Wait, back up... actually, there shouldn't be a "finish". It's because having a healthy lifestyle should be a continuous process.
So what can you do to fight obesity? Here are some tips that may be of help.
Do Aerobics Like It's the 80s
Exercise in general is good for burning those extra calories you’ve just devoured for lunch. Aerobics, in particular, combined with a low-calorie diet, is a very good combo for shedding those extra pounds. You may also add more physical activities to your daily routine such as a run around the park or doing walking your dog when you get home.
Aim to Be an Herbivore
Eat more fruits and vegetables. Not only are they loaded with vitamins, minerals, and fiber, but they’re also very low in calories.
Banish that Sweet Tooth
Curb that impulse to reach out for that slice of cake or ice cream cone. You may have it on really special occasions but don’t make it a daily habit.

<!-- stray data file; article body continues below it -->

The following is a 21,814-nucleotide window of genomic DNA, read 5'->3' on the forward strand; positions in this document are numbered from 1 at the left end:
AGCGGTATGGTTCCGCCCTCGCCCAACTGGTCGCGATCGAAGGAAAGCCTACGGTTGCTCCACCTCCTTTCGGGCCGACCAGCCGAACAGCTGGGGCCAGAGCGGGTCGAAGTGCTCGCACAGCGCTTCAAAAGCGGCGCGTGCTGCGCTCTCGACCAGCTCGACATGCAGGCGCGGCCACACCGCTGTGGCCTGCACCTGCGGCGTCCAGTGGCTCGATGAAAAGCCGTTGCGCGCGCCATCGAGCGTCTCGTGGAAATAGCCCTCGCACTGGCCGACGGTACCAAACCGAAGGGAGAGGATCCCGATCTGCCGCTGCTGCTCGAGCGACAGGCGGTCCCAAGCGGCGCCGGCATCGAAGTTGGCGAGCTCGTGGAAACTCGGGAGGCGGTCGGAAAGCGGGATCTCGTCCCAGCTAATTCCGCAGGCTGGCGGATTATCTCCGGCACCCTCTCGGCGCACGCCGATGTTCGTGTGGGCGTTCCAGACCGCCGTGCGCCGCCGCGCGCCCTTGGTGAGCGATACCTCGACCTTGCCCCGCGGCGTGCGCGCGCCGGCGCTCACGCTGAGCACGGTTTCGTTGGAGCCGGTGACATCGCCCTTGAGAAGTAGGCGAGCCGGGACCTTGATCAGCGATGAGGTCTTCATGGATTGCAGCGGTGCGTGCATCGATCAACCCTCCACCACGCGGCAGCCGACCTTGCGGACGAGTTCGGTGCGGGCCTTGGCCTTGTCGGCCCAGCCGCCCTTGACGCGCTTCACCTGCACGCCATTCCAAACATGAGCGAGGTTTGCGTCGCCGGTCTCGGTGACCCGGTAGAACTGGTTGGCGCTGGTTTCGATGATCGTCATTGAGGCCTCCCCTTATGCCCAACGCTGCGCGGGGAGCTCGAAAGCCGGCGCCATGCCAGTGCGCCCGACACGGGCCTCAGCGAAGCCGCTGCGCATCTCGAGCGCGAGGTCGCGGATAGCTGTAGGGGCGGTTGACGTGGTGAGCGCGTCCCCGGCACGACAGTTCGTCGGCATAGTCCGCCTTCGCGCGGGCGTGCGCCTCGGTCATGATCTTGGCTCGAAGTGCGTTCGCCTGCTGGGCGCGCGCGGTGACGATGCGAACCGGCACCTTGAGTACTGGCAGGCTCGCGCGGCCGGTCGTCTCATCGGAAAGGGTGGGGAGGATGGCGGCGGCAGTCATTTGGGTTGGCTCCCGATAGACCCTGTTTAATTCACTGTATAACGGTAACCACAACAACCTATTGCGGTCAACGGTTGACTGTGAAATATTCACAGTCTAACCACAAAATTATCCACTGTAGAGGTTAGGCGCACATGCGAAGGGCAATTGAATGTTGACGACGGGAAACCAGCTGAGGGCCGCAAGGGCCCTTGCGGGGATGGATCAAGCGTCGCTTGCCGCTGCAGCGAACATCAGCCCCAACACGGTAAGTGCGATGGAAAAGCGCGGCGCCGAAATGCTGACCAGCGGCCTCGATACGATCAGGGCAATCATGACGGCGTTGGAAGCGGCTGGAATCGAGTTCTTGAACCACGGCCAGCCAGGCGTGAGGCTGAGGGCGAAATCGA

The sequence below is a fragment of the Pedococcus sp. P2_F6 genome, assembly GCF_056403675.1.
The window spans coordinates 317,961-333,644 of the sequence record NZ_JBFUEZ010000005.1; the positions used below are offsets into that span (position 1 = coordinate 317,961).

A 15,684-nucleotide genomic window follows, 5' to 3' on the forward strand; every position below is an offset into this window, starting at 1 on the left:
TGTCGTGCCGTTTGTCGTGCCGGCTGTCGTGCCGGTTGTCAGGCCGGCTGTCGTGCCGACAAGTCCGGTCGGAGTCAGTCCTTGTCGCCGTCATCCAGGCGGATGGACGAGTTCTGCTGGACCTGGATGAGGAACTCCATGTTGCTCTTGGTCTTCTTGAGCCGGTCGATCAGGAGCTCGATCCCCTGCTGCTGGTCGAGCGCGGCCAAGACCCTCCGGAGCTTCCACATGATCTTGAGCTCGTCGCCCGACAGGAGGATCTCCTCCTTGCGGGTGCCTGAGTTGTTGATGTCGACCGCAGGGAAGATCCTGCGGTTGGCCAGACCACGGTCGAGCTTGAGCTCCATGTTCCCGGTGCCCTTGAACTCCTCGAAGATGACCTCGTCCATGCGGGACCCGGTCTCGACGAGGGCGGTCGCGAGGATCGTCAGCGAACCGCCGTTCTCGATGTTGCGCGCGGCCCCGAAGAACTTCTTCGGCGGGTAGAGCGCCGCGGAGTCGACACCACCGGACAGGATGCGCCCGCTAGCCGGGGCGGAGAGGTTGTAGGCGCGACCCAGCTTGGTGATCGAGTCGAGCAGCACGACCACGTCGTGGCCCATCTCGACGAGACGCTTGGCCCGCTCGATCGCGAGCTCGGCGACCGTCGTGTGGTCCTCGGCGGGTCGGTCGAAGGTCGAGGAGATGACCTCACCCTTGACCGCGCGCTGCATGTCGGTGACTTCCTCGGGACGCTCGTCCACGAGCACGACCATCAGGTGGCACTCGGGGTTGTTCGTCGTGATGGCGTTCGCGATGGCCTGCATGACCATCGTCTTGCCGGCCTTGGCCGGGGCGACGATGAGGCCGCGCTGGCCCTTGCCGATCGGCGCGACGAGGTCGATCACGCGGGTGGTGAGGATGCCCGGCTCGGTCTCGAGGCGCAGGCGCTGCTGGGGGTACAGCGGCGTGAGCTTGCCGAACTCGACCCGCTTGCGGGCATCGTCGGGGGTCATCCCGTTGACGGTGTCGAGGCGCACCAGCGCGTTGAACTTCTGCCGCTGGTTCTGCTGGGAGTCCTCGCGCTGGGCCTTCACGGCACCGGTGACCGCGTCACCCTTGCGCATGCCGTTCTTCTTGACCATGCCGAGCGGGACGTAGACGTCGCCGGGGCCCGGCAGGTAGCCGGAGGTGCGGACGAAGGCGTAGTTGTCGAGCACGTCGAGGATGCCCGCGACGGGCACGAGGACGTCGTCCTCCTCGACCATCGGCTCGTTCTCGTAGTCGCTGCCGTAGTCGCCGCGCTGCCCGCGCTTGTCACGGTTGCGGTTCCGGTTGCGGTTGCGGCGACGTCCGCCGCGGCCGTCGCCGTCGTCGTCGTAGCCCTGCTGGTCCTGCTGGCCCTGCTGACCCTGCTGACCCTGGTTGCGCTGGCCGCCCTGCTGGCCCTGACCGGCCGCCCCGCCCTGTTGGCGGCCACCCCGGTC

Say No to Processed Food
Most processed food are loaded with preservatives and calories. If they’re not loaded with sugar and salt to make them taste better, they’re loaded with trans fat. Believe me, you don’t want to eat that hotdog, or you may very well regret it later.
No Way, Jose, Mr. Tequila
Some people may not know this but alcohol is loaded with calories. Yep, those light beers your chugging every night with dinner may not be as light as you think. So just to be on the safe side, refuse that beer mug today so you won’t have bloating regrets tomorrow. Right?
Just remember that being healthy is not a passing fad, it's a lifestyle. So you should plod on, be consistent, and persevere. Ultimately, your mind and body will be all the better for it.